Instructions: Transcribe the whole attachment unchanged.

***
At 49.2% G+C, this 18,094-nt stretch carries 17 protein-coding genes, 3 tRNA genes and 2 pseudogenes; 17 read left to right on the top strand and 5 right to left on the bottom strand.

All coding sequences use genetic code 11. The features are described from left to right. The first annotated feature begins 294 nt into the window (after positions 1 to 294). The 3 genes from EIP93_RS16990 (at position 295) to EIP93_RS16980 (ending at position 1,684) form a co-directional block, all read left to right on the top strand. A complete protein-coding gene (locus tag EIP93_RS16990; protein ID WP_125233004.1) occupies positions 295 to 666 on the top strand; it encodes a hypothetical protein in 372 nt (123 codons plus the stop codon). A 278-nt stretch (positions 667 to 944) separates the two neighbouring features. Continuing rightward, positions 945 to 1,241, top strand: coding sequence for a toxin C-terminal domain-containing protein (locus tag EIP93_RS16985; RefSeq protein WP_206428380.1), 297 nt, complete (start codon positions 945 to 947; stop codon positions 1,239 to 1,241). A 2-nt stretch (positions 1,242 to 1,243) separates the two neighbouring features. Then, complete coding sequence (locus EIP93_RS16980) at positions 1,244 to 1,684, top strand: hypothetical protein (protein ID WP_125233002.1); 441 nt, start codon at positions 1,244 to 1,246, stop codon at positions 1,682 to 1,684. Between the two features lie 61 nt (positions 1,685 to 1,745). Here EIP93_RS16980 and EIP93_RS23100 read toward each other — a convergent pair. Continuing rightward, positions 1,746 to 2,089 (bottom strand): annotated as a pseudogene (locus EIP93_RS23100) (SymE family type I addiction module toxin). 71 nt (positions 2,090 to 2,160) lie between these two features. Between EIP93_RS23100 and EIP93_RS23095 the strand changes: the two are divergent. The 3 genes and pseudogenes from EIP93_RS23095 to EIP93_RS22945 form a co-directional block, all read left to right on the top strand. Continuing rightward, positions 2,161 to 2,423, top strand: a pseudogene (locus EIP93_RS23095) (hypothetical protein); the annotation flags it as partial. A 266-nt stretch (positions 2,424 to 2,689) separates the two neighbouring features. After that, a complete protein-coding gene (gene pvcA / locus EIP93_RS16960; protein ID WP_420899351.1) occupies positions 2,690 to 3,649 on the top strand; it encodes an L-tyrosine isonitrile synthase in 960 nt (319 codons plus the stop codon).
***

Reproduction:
At 49.2% G+C, this 18,094-nt stretch carries 17 protein-coding genes, 3 tRNA genes and 2 pseudogenes; 17 read left to right on the top strand and 5 right to left on the bottom strand.

All coding sequences use genetic code 11. The features are described from left to right. The first annotated feature begins 294 nt into the window (after positions 1 to 294). The 3 genes from EIP93_RS16990 (at position 295) to EIP93_RS16980 (ending at position 1,684) form a co-directional block, all read left to right on the top strand. A complete protein-coding gene (locus tag EIP93_RS16990; protein ID WP_125233004.1) occupies positions 295 to 666 on the top strand; it encodes a hypothetical protein in 372 nt (123 codons plus the stop codon). A 278-nt stretch (positions 667 to 944) separates the two neighbouring features. Continuing rightward, positions 945 to 1,241, top strand: coding sequence for a toxin C-terminal domain-containing protein (locus tag EIP93_RS16985; RefSeq protein WP_206428380.1), 297 nt, complete (start codon positions 945 to 947; stop codon positions 1,239 to 1,241). A 2-nt stretch (positions 1,242 to 1,243) separates the two neighbouring features. Then, complete coding sequence (locus EIP93_RS16980) at positions 1,244 to 1,684, top strand: hypothetical protein (protein ID WP_125233002.1); 441 nt, start codon at positions 1,244 to 1,246, stop codon at positions 1,682 to 1,684. Between the two features lie 61 nt (positions 1,685 to 1,745). Here EIP93_RS16980 and EIP93_RS23100 read toward each other — a convergent pair. Continuing rightward, positions 1,746 to 2,089 (bottom strand): annotated as a pseudogene (locus EIP93_RS23100) (SymE family type I addiction module toxin). 71 nt (positions 2,090 to 2,160) lie between these two features. Between EIP93_RS23100 and EIP93_RS23095 the strand changes: the two are divergent. The 3 genes and pseudogenes from EIP93_RS23095 to EIP93_RS22945 form a co-directional block, all read left to right on the top strand. Continuing rightward, positions 2,161 to 2,423, top strand: a pseudogene (locus EIP93_RS23095) (hypothetical protein); the annotation flags it as partial. A 266-nt stretch (positions 2,424 to 2,689) separates the two neighbouring features. After that, a complete protein-coding gene (gene pvcA / locus EIP93_RS16960; protein ID WP_420899351.1) occupies positions 2,690 to 3,649 on the top strand; it encodes an L-tyrosine isonitrile synthase in 960 nt (319 codons plus the stop codon).